By PJ Anway
Figure 1. (Presented with permission of
The Telementor refractor is a telescope that many amateur
observers have heard about, but relatively few have actually owned. It
has a well-deserved reputation for being a quality refractor and that
is not surprising, due to its pedigree - Carl Zeiss. Zeiss is known for
producing quality instruments in almost every field involving lenses. I
have owned five different Zeiss Telementors over the years and have not
been disappointed by the performance of any one of them.
My reason for writing this article is because the Telementor
is relatively rare in the US and this has resulted in a bit of
misunderstanding of the different models and their features. For
instance, recently, on one Internet auction site, a well-known and
experienced telescope dealer had to pull his ad for the sale of a Zeiss
Telementor on three different occasions. The reason? He kept misstating
information about which model he was actually selling. After that, I
thought an article might be of help. Let me start with a little history.
In a way, the Telementor got its start in 1949 in Germany. In
that year, its predecessor, the AS 63/840 refractor, was first
produced. The "AS" stands for ""Astro-Spezialobjektiv" or
"Astro-Special" Objective. Though considered an achromat, the "special"
part of the AS objective came from the Steinheil design lens with a
KzFN2/BK7 lens configuration. The Zeiss AS lens is a "flint-leading"
doublet using the KzFN2 ''short flint". By using this lens design, the
chromatic aberration (color error) is helped somewhat. In his landmark
article in Applied Optics (entitled "Planetary Telescopes"), James G.
Baker termed the Zeiss AS lens a "semi-apochromat". I have owned one of
these scopes and I felt it did show some improvement in color
correction over the traditional achromat. The AS 63/840 was advertised
as the "school and amateur scope" but this is not the telescope
referred to when we speak of the Telementor. That scope would not be
seen on the market until the 1970's.
The Carl Zeiss Jena refractor that came to known as the
"Telementor" would make its appearance around May of 1972. It was
produced with the idea of placing one in every secondary school in the
Republic of Germany, thus the title - "School scope" or "Telementor".
This version of the refractor would be a completely revised edition
from the AS63. It would house a typical Fraunhofer design doublet
objective - an achromat consisting of crown-flint lens elements BK7/F2.
It would also be a much more compact cell design than that of the AS
lens and Zeiss would be give it the designation "C63/840".
Obviously, objective would also have a diameter of 63mm and a
focal length of 840mm (f/13.3). Even though this lens is inferior to
the AS lens as far as color correction, maintaining the long focal
ratio of f/13 would enable the Telementor to show only a small amount
of chromatic aberration on bright objects. As with all Zeiss lenses the
excellent figure and polish makes it a great performer. The lens I have
in my Telementor gives sharp views with excellent contrast and allows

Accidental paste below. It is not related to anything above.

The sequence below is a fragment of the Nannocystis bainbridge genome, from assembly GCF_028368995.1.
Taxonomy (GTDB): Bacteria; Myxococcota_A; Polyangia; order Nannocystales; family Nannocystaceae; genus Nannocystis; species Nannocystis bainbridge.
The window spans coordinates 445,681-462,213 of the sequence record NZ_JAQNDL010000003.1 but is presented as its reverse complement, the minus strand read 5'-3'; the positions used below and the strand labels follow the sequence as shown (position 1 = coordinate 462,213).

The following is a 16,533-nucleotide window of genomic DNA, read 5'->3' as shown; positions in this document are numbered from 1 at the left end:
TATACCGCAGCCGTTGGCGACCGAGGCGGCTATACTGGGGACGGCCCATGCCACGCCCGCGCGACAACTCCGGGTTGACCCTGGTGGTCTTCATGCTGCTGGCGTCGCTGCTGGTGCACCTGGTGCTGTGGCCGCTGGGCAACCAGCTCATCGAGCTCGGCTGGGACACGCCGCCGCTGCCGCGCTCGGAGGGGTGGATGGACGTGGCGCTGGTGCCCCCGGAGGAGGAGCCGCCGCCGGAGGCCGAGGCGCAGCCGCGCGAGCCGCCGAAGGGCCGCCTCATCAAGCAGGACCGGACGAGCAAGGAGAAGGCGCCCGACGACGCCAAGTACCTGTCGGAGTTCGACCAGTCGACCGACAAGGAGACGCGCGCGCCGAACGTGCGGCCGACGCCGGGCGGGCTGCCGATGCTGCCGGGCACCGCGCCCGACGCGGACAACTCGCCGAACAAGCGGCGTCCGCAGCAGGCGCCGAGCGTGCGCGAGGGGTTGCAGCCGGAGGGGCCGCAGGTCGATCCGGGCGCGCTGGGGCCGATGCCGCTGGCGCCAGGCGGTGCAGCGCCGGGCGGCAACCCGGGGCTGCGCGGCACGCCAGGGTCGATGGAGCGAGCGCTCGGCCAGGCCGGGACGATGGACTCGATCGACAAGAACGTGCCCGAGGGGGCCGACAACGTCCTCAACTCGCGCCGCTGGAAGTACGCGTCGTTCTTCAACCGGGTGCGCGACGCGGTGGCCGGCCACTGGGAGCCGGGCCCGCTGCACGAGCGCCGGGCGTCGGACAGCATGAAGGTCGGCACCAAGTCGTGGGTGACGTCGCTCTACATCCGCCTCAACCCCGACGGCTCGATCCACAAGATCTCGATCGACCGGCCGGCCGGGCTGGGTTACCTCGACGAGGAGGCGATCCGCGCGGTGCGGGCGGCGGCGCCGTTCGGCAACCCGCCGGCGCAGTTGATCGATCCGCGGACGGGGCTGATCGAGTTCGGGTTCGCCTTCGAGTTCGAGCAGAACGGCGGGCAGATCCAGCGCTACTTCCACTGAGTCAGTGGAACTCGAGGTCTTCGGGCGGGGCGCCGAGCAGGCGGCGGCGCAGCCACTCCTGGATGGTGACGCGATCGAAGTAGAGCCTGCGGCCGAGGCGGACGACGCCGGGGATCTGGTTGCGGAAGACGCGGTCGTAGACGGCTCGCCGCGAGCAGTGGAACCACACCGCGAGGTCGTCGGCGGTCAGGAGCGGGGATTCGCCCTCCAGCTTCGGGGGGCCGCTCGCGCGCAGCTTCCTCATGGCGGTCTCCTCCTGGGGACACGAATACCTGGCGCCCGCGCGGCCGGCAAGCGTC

for magnification exceeding 80x per inch.
Over the years the Telementor has been basically the same
telescope built in 1972, with just a couple of changes to the body of
- The Telementor-I came with a helical rear focuser. The
Telementor-II and Telemator came with an internal focusing system (I'll
discuss the focusers later).
- The Telementor-I and Telementor-II did not come with a
finder scope. The Telemator was equipped with a 7.5 x 42 finder scope.
- The Telementor-I and Telementor-II came on the standard
equatorial “T-mount”; the manual mount pictured above. The Telemator
came on a motorized “TM-mount”.
- The exception to these rules came with the last
installment of the Telementor in 1995, which marketed as the “C63/840”
and came with a finder scope and gave the purchaser the choice of a “T”
or “TM” mount. It is the scope pictured above.
Now for the features that all Zeiss Telementors and Telemators
- the C63/840 lens and cell
- the one-piece tube that extends a few inches beyond the
lens cell forming a dew shield
- the "sighting device"
- the M44 rear threads
- the dovetail bar
Let's look at each of these on the Telementor-I that I
Figure 2. My Telementor-I on a Zeiss TM
Figure 3. (1) the C63/840 lens and cell
This is the heart of the Telementor, the C63/840 lens and
cell. A cemented doublet achromat, it is nicely tucked into a compact
cell. Though common to all Telementors, it is placed differently into
the OTA's of the Telementor-I and Telemento-II/Telemator. In the
Telementor-I, two small screws inserted into the OTA hold the cell in
place. It can be removed for cleaning, but is somewhat tricky to
reinstall. In the Telementor II the lens cell is screwed onto an inner
tube (more on that later). The label is the famous Zeiss Jena logo –
with the name “Carl Zeiss Jena” in an achromat doublet lens outline.
Figure 4. (2) an OTA that extends a few
inches beyond the lens cell forming a dew shield
The OTA for the Telementor-I extends about 3-1/2" beyond the
lens cell forming in effect a dew shield. This makes for a classic look